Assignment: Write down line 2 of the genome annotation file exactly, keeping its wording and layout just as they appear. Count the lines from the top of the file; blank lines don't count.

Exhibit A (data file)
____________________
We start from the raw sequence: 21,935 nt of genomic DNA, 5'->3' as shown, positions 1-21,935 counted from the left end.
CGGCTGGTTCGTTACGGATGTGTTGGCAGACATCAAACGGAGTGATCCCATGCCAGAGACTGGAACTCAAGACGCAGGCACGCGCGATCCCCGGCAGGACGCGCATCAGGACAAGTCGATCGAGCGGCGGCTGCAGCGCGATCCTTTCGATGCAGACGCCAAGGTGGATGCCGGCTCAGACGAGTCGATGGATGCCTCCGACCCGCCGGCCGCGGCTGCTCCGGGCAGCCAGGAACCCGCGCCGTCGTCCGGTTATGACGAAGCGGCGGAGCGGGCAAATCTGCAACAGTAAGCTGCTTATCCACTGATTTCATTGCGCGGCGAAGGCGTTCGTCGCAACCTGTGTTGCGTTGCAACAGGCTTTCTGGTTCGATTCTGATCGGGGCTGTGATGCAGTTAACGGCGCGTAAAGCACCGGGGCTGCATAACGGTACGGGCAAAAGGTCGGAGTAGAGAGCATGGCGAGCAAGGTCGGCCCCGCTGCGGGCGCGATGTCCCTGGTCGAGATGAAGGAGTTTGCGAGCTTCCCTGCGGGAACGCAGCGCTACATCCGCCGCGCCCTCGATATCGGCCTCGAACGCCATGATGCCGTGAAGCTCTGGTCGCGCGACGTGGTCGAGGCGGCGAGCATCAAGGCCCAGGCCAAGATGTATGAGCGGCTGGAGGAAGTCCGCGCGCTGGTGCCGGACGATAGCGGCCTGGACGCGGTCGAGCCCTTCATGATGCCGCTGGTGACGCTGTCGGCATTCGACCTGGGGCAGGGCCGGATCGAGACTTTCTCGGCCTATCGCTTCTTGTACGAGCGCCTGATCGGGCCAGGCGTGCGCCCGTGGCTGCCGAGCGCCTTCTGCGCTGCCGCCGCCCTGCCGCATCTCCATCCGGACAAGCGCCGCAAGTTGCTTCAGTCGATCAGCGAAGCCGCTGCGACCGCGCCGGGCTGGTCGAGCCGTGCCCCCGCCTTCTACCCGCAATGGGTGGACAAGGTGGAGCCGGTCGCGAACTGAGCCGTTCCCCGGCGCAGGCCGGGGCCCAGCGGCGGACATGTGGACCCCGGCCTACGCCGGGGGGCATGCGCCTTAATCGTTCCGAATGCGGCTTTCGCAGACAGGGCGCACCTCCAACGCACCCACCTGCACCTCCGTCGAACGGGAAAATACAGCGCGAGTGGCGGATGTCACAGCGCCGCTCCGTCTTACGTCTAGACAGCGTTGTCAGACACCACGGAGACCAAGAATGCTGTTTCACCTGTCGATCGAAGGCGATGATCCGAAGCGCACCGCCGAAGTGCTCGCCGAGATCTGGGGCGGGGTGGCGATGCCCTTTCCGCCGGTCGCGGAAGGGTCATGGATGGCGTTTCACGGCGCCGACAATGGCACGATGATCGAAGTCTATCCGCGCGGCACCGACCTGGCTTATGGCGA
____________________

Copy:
CGGCTGGTTCGTTACGGATGTGTTGGCAGACATCAAACGGAGTGATCCCATGCCAGAGACTGGAACTCAAGACGCAGGCACGCGCGATCCCCGGCAGGACGCGCATCAGGACAAGTCGATCGAGCGGCGGCTGCAGCGCGATCCTTTCGATGCAGACGCCAAGGTGGATGCCGGCTCAGACGAGTCGATGGATGCCTCCGACCCGCCGGCCGCGGCTGCTCCGGGCAGCCAGGAACCCGCGCCGTCGTCCGGTTATGACGAAGCGGCGGAGCGGGCAAATCTGCAACAGTAAGCTGCTTATCCACTGATTTCATTGCGCGGCGAAGGCGTTCGTCGCAACCTGTGTTGCGTTGCAACAGGCTTTCTGGTTCGATTCTGATCGGGGCTGTGATGCAGTTAACGGCGCGTAAAGCACCGGGGCTGCATAACGGTACGGGCAAAAGGTCGGAGTAGAGAGCATGGCGAGCAAGGTCGGCCCCGCTGCGGGCGCGATGTCCCTGGTCGAGATGAAGGAGTTTGCGAGCTTCCCTGCGGGAACGCAGCGCTACATCCGCCGCGCCCTCGATATCGGCCTCGAACGCCATGATGCCGTGAAGCTCTGGTCGCGCGACGTGGTCGAGGCGGCGAGCATCAAGGCCCAGGCCAAGATGTATGAGCGGCTGGAGGAAGTCCGCGCGCTGGTGCCGGACGATAGCGGCCTGGACGCGGTCGAGCCCTTCATGATGCCGCTGGTGACGCTGTCGGCATTCGACCTGGGGCAGGGCCGGATCGAGACTTTCTCGGCCTATCGCTTCTTGTACGAGCGCCTGATCGGGCCAGGCGTGCGCCCGTGGCTGCCGAGCGCCTTCTGCGCTGCCGCCGCCCTGCCGCATCTCCATCCGGACAAGCGCCGCAAGTTGCTTCAGTCGATCAGCGAAGCCGCTGCGACCGCGCCGGGCTGGTCGAGCCGTGCCCCCGCCTTCTACCCGCAATGGGTGGACAAGGTGGAGCCGGTCGCGAACTGAGCCGTTCCCCGGCGCAGGCCGGGGCCCAGCGGCGGACATGTGGACCCCGGCCTACGCCGGGGGGCATGCGCCTTAATCGTTCCGAATGCGGCTTTCGCAGACAGGGCGCACCTCCAACGCACCCACCTGCACCTCCGTCGAACGGGAAAATACAGCGCGAGTGGCGGATGTCACAGCGCCGCTCCGTCTTACGTCTAGACAGCGTTGTCAGACACCACGGAGACCAAGAATGCTGTTTCACCTGTCGATCGAAGGCGATGATCCGAAGCGCACCGCCGAAGTGCTCGCCGAGATCTGGGGCGGGGTGGCGATGCCCTTTCCGCCGGTCGCGGAAGGGTCATGGATGGCGTTTCACGGCGCCGACAATGGCACGATGATCGAAGTCTATCCGCGCGGCACCGACCTGGCTTATGGCGA